Kissing the Witch Old Tales in New Skins PDF å Witch

Kissing the Witch Old Tales in New Skins Frustratingly simplistic These are easy reversals of fairy tales and stand or fall based entirely on the reader's agreement with the reversal rather than as stories on their own I like the idea of lesbian friendly fairy tales I for one am someone who always wanted to kiss the witch as the title proclaims but there must be a way of telling those stories without leeching all the power of the original Threat is powerful the danger and ugliness of fairy tales are why they have stayed with us so long If all the witches and the stepmothers are good if all Rapunzel wants is to stay in her tower and love her foster mother what is the story about? These versions too often felt that they were going for the easy way switching the fairy tales simply to make all the female characters amicable to one another I would like romantic love between women which is a little hard won not the twist ending that these stories made it And if Snow White is going to stay with the stepmother who did threaten to kill her I'd like a little of the emotional complexity behind that decisionI'm so hard on these stories partly because they came so near to being something that I would love And I very much wanted to love them but in the end they were just too straightforward their prose affected rather than organic each ending on the same emotional note And there are better fairy tale rewrites out there try the terribly under appreciated Donna Jo Napoli who is all about emotional complexity Climbing to the witch's cave one day I called out Who were you before you came to live here? And she said Will I tell you my own story? It is a tale of a kissDo you ever find a book and just know it's going to be everything you love in the world? Only you can't read it right away because it's not the right time or you're not in the right mood and you want everything to be perfect What if you're wrong about it and it doesn't live up to your expectations? How will you find another story to fill the void? So it sits on your shelf or at the back of your mind consciously overlooked patiently waiting for you to get your shit together and give it a read In the orchard I asked Who were you before you married my father? And she said Will I tell you my own story? It is a tale of a handkerchiefKissing the Witch was like that for me I love kisses I love witches I love stories about ladies and lady relationships and lady rivalries tempered with empathy and an understanding of both sides I love retellings of fairy tales especially when they come in collections of short stories Plus I already knew that I liked Emma Donoghue's writing uite a lot so with all of that going for it naturally this book called out to me And so I bought it And so I hesitated I stumbled along the bridge caught her sleeve and asked Who were you before you became Little Sister? And she said Tell you story? Tale of cottageLuckily for me Kissing the Witch was all I wanted it to be and In this collection thirteen reworked fairy tales are linked by a common thread of each woman being asked by another who they were before Before they became witches stepmothers spinsters beasts or crones they were princesses — maids — sisters — daughters — simply girls with their own familiar stories The thread winds back through generations of storytelling ending with the origin of the kiss seeking witch herself Each heroine makes her own decisions Each woman takes her classic story into her own hands and takes responsibility for the things she's done Most importantly each one listens to the other and to herself an orphaned princess hears out her stepmother; an imprisoned ueen asks after the past life of a rescued bird; a Cinderella runs from the ball not because it's midnight but because her fairy saviour is far beautiful and interesting than her besotted prince Gathering my thoughts I wonder who was I before I opened this book? And I say Will I tell you my own story? It is the tale of a market saturated with re imagined fairy tales billing themselves as original and groundbreaking when in fact some of the best such stories are already out there Gail Carson Levine was my favourite as a kid The Rose and the Beast Fairy Tales Retold fundamentally affected me when I read it in my teens The Bloody Chamber and Other Stories is one of my all time favourites period And now I can firmly place Kissing the Witch on the same pedestal in my heart It was wonderful and thoughtful and brilliant and poetic and wise and I just want to read it again and again Out of all the so far 72 books I have read this year this one was DEFINITELY my favourite and yet I know it won't be for everyone It's a group of short stories familiar fairy tales rewritten to be very feminist somewhat ueer in the broad sense and to link together so that each story is the story of one of the characters in it who interacts with another character and at the end of each story the next character is asked to tell their storyThe magic in the story is sort of made natural and earthy instead of as fantastical These are stories of women's relationships of love hate rivalry betrayal sisterhood Men figure as fathers brothers love or lust objects and freuently weak or betraying side charactersThe writing is very calm and deceptively simple there is just enough description but not self indulgent waffling There are some sex scenes but they are written obliuely rather than graphically The stories tantalise because at the end of each I wanted detail and follow up for characters I had bonded with but the book's progress was always on to another story I half hoped the circle would be completed at the end but even though the stories link in a chain each is a tantalising stand aloneBut although there are details left not coloured in like how did a woman in one of the stories become a horse? That never gets explained overall each story is satisfying whether it is sad or romantic there is hardship and conflict and the difficulties of social class and personal flaws in each heroine but the stories overall are about strength courage resourcefulness and redemtion each in its own wayI think my favourite one was the cottage because it took the earliest story I can remember hearing from my parents and changed it beyond recognition Also because the characters in it were morally complexthough that is true for the whole book The pace of the stories may be simple but the bad guys are not really bad they each have a place in society that constructs who they are as do our heroines The balance between what society makes each character and how they fight to define themselves over against social determinism is part of what I lovedAnd for me here's the part not everyone will like I like women loving women in a storyand there is plenty of that While sex is not absent the focus is on intimacy comfort nurture and friendship As I prefer it I don't think it's one you'd try to stop your kids reading 45 stars This is a very creative atmospheric book of fairy tale retellings with some of the best writing I've ever seen I love how three dimensional some of the tales are and how she got these lovely characters developed in so short a time The Tale of the Shoe 5 stars I don't think anyone can ever understand how much I love this Cinderella retelling It's about being who you're supposed to be or being who you truly are And then because I asked she took me to the ball Isn't that what girls are supposed to ask for? The Tale of the Bird 4 stars This is a story about freedom and making your own decisions It ties in much smoothly with its predecessor than many of the stories tie together He would never let anything hurt me but he would never let anything touch me either The Tale of the Rose This retelling of Beauty and the Beast gets five stars simply for its last line which is one of my favorite uotes of all time Aside from the last line I suppose this isn't much of a retelling but it's enjoyable and emotional nonetheless I can't say the uote because it spoils everything but I loved it so much I accidentally memorized it The Tale of the Apple 5 stars A pitch perfect retelling of Snow White with far strong girls This almost reminded me of Once Upon A Time's morally grey ueen Also it connects nicely to its predecessor Say that I am ueen she said her fingers whitening around the scepterIf you really were I told her it would need no saying The Tale of the Handkerchief 5 stars This isn't a typical retelling; I suppose you could call it The Goose Girl but it comes from the point of view of that story's villain This is an odd yet strangely enticing story The ending is especially beautiful And then the tears did come and I hoped they were for her a ueen dead in her prime and not just for my own treacherous self The Tale of the Hair 3 stars I don't love this story; it's not very strong thematically and the main character is slightly obnoxious That being said it's interesting and enticing and definitely worth a read You should've known better than to give me what I asked for I whispered Now the wind is scented with lavender and the wolves howl because they cannot have him and when he blows his horn I will go to him The Tale of the Brother 4 stars I have no idea what happened in this story but I enjoyed it It's sort of a retelling of Hansel and Gretel but not uite I have never been content to be nothing but a girl The Tale of the Spinster 3 stars A retelling of Rumplestiltskin This one is interesting although not the strongest thematically If I have trampled you it was to mesh your fibers into something useful The Tale of the Cottage 2 stars The voice is just too weird and disjointed here I understand the point but this retelling of Hansel and Gretel just falls flat The Tale of the Skin 5 stars A princess who runs to become a pauper a pauper who fails at getting the prince There is something so unspeakably beautiful about this story It's so messed up and so gorgeous It's also the source of one of my other favorite uotes from this brief book See this leaf little girl blackened under the snow? It has died so it will be born again on the branch in spring time Once I was a stupid girl; now I am an angry woman Sometimes you must shed your skin to save it The Tale of the Needle 4 stars A retelling of sleeping beauty that discusses the darker elements of the tale– for example that the parents keep their daughter locked away for her whole life I was innocent of all effort; I was blank as a page The Tale of the Voice 5 stars This retelling of The Little Mermaid addresses the fact that a woman must lose her voice to get the man of her dreams Here the witch is not the villain; the girl's own worshipful love is Perhaps we get not what we deserve but what we demand The Tale of the Kiss 5 stars This story is a show stopper written with such a gorgeous voice I love the main character here Power I had to learn how to pick up without getting burnt how to shape it and conceal it and flaunt it and use it and when to use it and when to still my breath and do nothing at all This aching short story collection is recommended to everyone Climbing to the witch’s cave one day I called outWho were youbefore you came to live here?And she said Will I tell you my own story?It is a tale of a kiss I had heard of Emma Donoghue mostly because people kept talking about her novel Room This however was the first encounter I have had with her writing Kissing the Witch is a clever little book that takes well known fairy tales and tells them from the perspective of different women involved in the stories Each story is then linked through the characters who each tell their own story It's a lovely structure and the book made for captivating reading After all Donoghue is a great story teller However if we criticise that fairy tales are in need of modernisation because of the dated stereotypes and gender ineuality then Donoghue's approach is eually flawed It's an entertaining read but hardly any of the male characters are portrayed as decent human beings It just doesn't do to try and fight fire with fire or in this case sexism with sexism 25 really but not rounding up At first glance Kissing the Witch appears to be a simple anthology of fairy like tales Upon deeper reading it becomes clear that the separate stories are fragments—or different points of viewing one continuous thread The way that the fragments are woven together is brilliantEarly the reader is aware that there are continual suggestions of tales that heshe has heard since childhood Hints are dropped here and there; and they glimmer beneath the surface of the text The images are repeatedly revisited; and the reader is invited to gather them and piece them into any of several possible interpretationsReading the book is like following behind Hansel and Gretel picking up the strewn clues and seeking the the messages hidden along the paths The plot twists and turns at a dizzying rate of speed weaving an intricate and passionate tapestry that celebrates and empowers woman in her universal uest to know and befriend all of the complex voices within herself Donoghue combines self righteous messages with blatantly didactic interior monologues which can only appeal to those already believing everything she says She spurs no thought which was not already there and in writing a book which never aspired to art has done what your average writer does increase the general volume of words in print and nothing A string of random monkey typed characters would have aided mankind as well I picked this up because Kirsty Logan of The Gracekeepers said that it was very influential for her These are fairytale retellings with a feminist twist They’re also stacked like Russian dolls so at the end of one retelling you’ll have the ‘villain’ tell their backstory and the witch of one tale becomes the heroine of the next Your favourite fairy tale will probably be in here There’s a Little Mermaid retelling which was probably my favourite Thirteen tales are unspun from the deeply familiar and woven anew into a collection of fairy tales that wind back through time Acclaimed Irish author Emma Donoghue reveals heroines young and old in unexpected alliances sometimes treacherous sometimes erotic but always courageous Told with luminous voices that shimmer with sensuality and truth these age old characters shed their antiuated cloaks to travel a seductive new landscape radiantly transformed Cinderella forsakes the handsome prince and runs off with the fairy godmother; Beauty discovers the Beast behind the mask is not so very different from the face she sees in the mirror; Snow White is awakened from slumber by the bittersweet fruit of an unnamed desire Acclaimed writer Emma Donoghue spins new tales out of old in a magical web of thirteen interconnected stories about power and transformation and choosing one's own path in the world In these fairy tales women young and old tell their own stories of love and hate honor and revenge passion and deception Using the intricate patterns and oral rhythms of traditional fairy tales Emma Donoghue wraps age old characters in a dazzling new skin 2000 List of Popular Paperbacks for YA If I were to use one word to describe this book it would be clever “Change for your own sake if you must not for what you imagine another will ask of you” These are considered fairytale re tellings with a feminist twist but the best part is that they are all connected as a woman asks the other who they were before and together they make a novel that leaves you begging for They were girls princesses innocent or not so all before they became witches stepmothers crones These stories speak of their rivalries loves endurance relationships how everything amounts to who we are and what we do a fight against perfection betrayal hate “There are some tales not for telling whether because they are too long too precious too laughable too painful too easy to need telling or too hard to explain After all after years and travels my secrets are all I have left to chew on in the night”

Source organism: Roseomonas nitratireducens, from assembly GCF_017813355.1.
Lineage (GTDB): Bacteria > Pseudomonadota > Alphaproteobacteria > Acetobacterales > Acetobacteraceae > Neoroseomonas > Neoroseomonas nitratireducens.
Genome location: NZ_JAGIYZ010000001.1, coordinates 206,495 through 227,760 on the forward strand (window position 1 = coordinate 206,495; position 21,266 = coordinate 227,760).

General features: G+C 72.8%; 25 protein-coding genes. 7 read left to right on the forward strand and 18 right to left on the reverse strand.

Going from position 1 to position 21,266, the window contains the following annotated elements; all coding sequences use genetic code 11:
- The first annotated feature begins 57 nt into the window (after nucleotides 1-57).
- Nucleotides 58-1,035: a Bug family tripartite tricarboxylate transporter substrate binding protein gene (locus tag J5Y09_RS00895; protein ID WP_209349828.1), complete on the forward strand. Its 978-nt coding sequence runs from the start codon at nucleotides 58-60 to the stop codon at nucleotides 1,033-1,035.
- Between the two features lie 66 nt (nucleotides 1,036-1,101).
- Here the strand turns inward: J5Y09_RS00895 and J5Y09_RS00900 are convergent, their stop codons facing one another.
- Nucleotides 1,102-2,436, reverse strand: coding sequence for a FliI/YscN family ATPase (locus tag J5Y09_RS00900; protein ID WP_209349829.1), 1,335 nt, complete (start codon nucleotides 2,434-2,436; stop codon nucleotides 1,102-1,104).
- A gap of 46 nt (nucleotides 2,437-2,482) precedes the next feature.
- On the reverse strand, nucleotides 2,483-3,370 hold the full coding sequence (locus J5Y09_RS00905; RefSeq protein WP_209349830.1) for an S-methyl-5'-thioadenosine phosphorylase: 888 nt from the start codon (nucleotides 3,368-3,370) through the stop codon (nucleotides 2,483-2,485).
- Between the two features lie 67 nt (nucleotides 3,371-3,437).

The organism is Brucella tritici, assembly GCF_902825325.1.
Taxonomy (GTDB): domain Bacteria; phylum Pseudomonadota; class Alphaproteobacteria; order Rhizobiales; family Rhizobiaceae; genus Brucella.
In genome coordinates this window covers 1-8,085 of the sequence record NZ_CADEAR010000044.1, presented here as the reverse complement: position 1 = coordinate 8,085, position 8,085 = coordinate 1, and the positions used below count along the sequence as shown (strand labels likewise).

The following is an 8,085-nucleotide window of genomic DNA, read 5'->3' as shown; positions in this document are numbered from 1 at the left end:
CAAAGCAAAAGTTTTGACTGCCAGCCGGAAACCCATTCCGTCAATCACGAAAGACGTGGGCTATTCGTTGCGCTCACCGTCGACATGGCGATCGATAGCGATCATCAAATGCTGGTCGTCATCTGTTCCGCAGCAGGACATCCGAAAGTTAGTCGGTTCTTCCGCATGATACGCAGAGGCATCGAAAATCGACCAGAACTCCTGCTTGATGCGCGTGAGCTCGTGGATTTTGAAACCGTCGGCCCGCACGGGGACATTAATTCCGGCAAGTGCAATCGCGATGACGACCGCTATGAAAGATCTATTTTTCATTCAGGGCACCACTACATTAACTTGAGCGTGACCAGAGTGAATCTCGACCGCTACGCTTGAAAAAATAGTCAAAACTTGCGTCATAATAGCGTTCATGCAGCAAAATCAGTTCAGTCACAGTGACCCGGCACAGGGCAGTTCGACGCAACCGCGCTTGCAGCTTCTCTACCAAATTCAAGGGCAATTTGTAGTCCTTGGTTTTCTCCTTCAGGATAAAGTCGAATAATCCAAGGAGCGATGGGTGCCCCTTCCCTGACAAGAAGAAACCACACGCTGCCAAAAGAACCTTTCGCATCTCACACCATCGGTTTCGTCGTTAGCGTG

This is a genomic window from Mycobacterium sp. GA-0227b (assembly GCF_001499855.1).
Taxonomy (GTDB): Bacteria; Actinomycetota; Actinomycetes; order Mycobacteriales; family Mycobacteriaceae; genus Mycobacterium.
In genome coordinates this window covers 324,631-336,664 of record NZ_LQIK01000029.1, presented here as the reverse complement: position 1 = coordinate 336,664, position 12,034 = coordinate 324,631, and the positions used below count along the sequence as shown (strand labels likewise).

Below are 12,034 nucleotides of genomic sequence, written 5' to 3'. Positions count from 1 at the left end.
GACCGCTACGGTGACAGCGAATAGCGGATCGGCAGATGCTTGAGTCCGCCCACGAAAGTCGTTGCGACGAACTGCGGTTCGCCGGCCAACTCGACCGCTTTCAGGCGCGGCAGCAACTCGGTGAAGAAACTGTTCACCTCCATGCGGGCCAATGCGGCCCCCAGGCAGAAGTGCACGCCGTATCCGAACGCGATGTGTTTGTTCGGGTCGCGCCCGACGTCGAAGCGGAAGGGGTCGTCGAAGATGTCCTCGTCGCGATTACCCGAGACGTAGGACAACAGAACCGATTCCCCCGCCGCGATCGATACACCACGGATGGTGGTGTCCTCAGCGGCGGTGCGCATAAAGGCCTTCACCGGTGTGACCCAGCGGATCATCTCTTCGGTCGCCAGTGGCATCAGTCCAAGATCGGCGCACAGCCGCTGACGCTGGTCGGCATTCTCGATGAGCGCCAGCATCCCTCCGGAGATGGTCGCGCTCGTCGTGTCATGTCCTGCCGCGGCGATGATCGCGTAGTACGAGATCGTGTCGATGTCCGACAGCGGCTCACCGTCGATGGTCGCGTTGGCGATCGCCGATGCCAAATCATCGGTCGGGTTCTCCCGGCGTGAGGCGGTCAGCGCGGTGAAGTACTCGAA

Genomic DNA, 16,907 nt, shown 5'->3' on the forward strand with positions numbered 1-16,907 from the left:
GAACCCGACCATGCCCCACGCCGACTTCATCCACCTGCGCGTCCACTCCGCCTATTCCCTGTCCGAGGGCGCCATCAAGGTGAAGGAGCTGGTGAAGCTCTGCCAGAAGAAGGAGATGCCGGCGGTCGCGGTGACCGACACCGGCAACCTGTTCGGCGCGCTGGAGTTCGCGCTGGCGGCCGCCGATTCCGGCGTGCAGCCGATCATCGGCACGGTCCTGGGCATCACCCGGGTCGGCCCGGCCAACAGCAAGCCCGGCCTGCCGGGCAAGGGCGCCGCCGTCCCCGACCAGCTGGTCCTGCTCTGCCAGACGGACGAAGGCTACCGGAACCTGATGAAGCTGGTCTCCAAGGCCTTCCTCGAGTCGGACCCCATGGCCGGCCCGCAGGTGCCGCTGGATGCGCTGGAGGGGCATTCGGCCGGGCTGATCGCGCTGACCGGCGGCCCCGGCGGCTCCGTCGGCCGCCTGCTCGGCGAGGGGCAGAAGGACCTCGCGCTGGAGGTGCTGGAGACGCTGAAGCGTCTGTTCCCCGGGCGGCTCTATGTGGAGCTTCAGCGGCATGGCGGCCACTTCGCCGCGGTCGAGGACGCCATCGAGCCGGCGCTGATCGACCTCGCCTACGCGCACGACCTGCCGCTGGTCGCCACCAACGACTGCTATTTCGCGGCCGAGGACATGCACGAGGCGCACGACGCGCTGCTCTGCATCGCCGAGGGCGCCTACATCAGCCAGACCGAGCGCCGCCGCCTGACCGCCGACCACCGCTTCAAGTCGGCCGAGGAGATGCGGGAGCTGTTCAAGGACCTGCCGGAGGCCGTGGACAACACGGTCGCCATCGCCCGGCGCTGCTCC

About the Author: Emma Donoghue

Grew up in Ireland 20s in England doing a PhD in eighteenth century literature since then in Canada Best known for my novel film and play ROOM also other contemporary and historical novels and short stories non fiction theatre and middle grade novels

Leave a Reply

Your email address will not be published. Required fields are marked *